Secondly, when I say complicated - I read a story of a woman who wanted to be a marathoner and was last during the race. (nothing wrong with being last, I've been last many-a-time at a mtn bike race) But as the story went on - it turns out she didn't really train for a marathon - the longest distance she ever ran/walked was 10 miles.  She was really upset that she wasn't going to make the 7 hour cutoff, but someone listened to her pleas and kept the course and timing open so she could "be a marathoner".    I think if you are going to be a marathoner, then actually *train* for the event with appropriate long runs and have a good chance of making the cut-off.  I know everyone is different and lots of things can happen, injury/bonk/gi issues that can cause you to be slower than planned.  But at least be respectful enough to yourself and actually train for the event. Consider the organizer that has the street closure/sag/support issues and give yourself a chance to make the cutoff or accept that it's not gonna happen this time out.  With that said - I have a very public DNF last year because I didn't make a cut-off on at a mtn bike race.  that's the way it doesn't make me a lesser person - it makes me a person was wasn't fast enough recover some mechanicals and I had to accept a DNF.  Just more motivation to get faster and get it next time!ok...enough rambling.  :)

  5. So interesting! I can definitely understand his frustration with races trying to appeal 'to the masses' ... but I also think it's safe to say that runners are no longer an oddity! There's something very addicting, healing, restorative, satisfactory, etc about a good run, whatever your pace and ability.  As much as those giant crowds can frustrate me, I certainly agree with you that it takes "commitment, heart, courage..." to chip away at our own goals.  And I love that so many "average" folks can experience the benefits of running!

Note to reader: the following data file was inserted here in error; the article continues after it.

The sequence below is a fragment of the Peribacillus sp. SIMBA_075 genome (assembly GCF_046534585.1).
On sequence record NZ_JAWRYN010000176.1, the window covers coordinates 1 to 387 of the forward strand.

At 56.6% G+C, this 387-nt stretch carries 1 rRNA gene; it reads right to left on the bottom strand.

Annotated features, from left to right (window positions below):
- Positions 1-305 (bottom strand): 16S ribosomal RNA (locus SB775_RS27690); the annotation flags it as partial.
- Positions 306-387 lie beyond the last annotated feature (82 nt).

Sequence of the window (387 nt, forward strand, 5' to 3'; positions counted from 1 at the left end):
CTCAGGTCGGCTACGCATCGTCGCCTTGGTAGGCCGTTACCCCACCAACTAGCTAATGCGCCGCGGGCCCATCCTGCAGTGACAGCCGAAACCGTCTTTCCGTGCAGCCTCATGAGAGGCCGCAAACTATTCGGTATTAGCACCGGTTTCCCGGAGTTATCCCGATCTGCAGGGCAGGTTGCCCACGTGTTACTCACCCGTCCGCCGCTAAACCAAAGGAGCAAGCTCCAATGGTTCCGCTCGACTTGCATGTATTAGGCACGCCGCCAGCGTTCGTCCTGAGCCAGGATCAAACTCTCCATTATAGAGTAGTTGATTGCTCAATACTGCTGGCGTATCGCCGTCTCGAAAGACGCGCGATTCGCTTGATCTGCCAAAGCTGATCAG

6. this is very answer is is not just running. not for me anyway.  I think it does not matter what finish time we get, what our PRs are..for a lot of people it is not just running.  It is a great thing that this sport accepts slow and fast...young..old...anyone can put one step after the other...but not anyone can run 13.1 miles or 26.2 takes some determination and some courage to stand at the starting line. and you my friend are no are a runner.

  7. Definitely an argument among friends! Thanks again for making me think on a regular basis.

  8. Hey! You are making the same point Jeff was--I think people like that give slower runners who are serious about training a bad name in the old-school running crowd.

    And thanks for defending me to myself--but was there anything in my description of myself that was untrue???? :^)

  9. Well as I get older, I learn to take what I can from the things I do. My goal in running isn't to run a 4:00 mile or win the NY marathon.  Nor is it for the vast majority of people I know.  Similarly, a lot of people play golf.  And they are not looking to win anything, but enjoy themselves.  And running gives a lot: clarity, purpose and a dose of health benefits.  If only everything I did gave me such benefits!  Reading? Watching Football?